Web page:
In addition to feeding on seeds and flowers, some parrot species prey on animals, especially invertebrate larvae. Golden-winged parakeets prey on water snails, and the kea of New Zealand kills juvenile petrels and adult sheep. Another New Zealand parrot, the Antipodes parakeet, enters the burrows of nesting grey-backed storm petrels and kills the incubating adults. Some cockatoos and the kākā excavate branches and wood to obtain grubs; the bulk of the yellow-tailed black cockatoo's diet is made up of insects
With few exceptions, parrots are monogamous breeders who nest in cavities and hold no territories other than their nesting sites. The pair bonds of the parrots and cockatoos are strong and a pair remains close even during the nonbreeding season, even if they join larger flocks. As with many birds, pair bond formation is preceded by courtship displays; these are relatively simple in the case of cockatoos. In Psittacidae parrots' common breeding displays, usually undertaken by the male, include slow, deliberate steps known as a "parade" or "stately walk" and the "eye-blaze", where the pupil of the eye constricts to reveal the edge of the iris. Allopreening is used by the pair to help maintain the bond. Cooperative breeding, where birds other than the breeding pair help the pair raise the young and is common in some bird families, is extremely rare in parrots, and has only unambiguously been demonstrated in the El Oro parakeet and the golden parakeet (which may also exhibit polygamous, or group breeding, behaviour with multiple females contributing to the clutch).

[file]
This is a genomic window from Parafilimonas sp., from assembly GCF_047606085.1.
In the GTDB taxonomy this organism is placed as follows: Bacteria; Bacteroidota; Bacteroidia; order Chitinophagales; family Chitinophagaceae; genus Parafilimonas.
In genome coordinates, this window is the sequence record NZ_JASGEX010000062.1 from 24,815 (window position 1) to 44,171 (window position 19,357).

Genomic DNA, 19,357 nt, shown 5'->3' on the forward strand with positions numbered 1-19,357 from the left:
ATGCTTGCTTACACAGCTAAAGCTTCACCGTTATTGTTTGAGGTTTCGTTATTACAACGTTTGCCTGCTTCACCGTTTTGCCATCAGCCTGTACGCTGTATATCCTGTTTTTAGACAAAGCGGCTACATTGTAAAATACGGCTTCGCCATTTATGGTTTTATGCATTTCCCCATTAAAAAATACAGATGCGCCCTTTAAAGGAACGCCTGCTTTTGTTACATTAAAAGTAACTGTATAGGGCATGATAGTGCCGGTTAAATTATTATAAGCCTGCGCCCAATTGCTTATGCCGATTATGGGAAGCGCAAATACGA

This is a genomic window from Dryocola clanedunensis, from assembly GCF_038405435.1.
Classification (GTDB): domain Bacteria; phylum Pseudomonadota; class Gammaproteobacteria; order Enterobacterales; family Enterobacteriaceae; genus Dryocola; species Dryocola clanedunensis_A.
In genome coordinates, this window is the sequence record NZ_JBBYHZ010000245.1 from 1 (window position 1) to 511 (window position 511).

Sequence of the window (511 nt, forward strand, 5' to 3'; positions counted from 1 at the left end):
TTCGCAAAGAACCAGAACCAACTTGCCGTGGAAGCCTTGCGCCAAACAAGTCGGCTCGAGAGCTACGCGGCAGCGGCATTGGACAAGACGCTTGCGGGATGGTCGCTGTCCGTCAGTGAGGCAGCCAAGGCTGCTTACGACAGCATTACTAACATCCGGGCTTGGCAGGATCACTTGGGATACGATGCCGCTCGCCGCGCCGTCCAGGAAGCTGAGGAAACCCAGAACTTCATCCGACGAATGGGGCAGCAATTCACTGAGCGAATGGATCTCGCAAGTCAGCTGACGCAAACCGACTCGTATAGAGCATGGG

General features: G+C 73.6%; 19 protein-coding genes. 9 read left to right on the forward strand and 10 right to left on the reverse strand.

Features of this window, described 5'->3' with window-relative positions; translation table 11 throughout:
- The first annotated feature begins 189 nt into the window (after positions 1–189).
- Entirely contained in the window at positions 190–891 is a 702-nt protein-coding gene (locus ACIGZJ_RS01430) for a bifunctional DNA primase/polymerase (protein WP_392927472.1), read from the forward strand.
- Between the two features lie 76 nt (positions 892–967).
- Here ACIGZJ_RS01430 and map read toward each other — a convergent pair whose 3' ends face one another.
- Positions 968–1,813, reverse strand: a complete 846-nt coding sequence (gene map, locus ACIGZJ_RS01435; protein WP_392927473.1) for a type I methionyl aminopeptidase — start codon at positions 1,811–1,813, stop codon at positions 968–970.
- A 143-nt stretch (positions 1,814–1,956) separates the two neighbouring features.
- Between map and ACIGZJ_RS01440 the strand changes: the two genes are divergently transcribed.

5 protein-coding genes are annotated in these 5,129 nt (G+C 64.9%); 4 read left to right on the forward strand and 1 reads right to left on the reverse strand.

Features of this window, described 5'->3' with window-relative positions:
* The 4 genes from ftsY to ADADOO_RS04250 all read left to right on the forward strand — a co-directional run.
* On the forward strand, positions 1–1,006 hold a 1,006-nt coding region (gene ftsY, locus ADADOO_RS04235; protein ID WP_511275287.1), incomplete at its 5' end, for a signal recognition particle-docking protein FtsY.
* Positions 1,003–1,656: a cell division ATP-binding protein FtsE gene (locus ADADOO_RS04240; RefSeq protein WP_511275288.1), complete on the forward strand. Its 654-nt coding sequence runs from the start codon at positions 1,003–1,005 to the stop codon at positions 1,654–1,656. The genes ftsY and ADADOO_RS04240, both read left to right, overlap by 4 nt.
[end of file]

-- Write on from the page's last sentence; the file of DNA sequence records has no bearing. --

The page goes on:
Only the monk parakeet and five species of Agapornis lovebirds build nests in trees, and three Australian and New Zealand ground parrots nest on the ground. All other parrots and cockatoos nest in cavities, either tree hollows or cavities dug into cliffs, banks, or the ground. The use of holes in cliffs is more common in the Americas. Many species use termite nests, possibly to reduce the conspicuousness of the nesting site or to create a favourable microclimate. In most cases, both parents participate in the nest excavation. The length of the burrow varies with species, but is usually between 0.5 and 2 m (1.6 and 6.6 ft) in length. The nests of cockatoos are often lined with sticks, wood chips, and other plant material. In the larger species of parrots and cockatoos, the availability of nesting hollows may be limited, leading to intense competition for them both within the species and between species, as well as with other bird families. The intensity of this competition can limit breeding success in some cases. Some species are colonial, with the burrowing parrot nesting in colonies up to 70,000 strong. Coloniality is not as common in parrots as might be expected, possibly because most species adopt old cavities rather than excavate their own.
The eggs of parrots are white. In most species, the female undertakes all the incubation, although incubation is shared in cockatoos, the blue lorikeet, and the vernal hanging parrot. The female remains in the nest for almost all of the incubation period and is fed both by the male and during short breaks. Incubation varies from 17 to 35 days, with larger species having longer incubation periods. The newly born young are altricial, either lacking feathers or with sparse white down. The young spend three weeks to four months in the nest, depending on species, and may receive parental care for several months thereafter.
As typical of K-selected species, the macaws and other larger parrot species have low reproductive rates. They require several years to reach maturity, produce one or very few young per year, and do not necessarily breed every year.
Intelligence and learning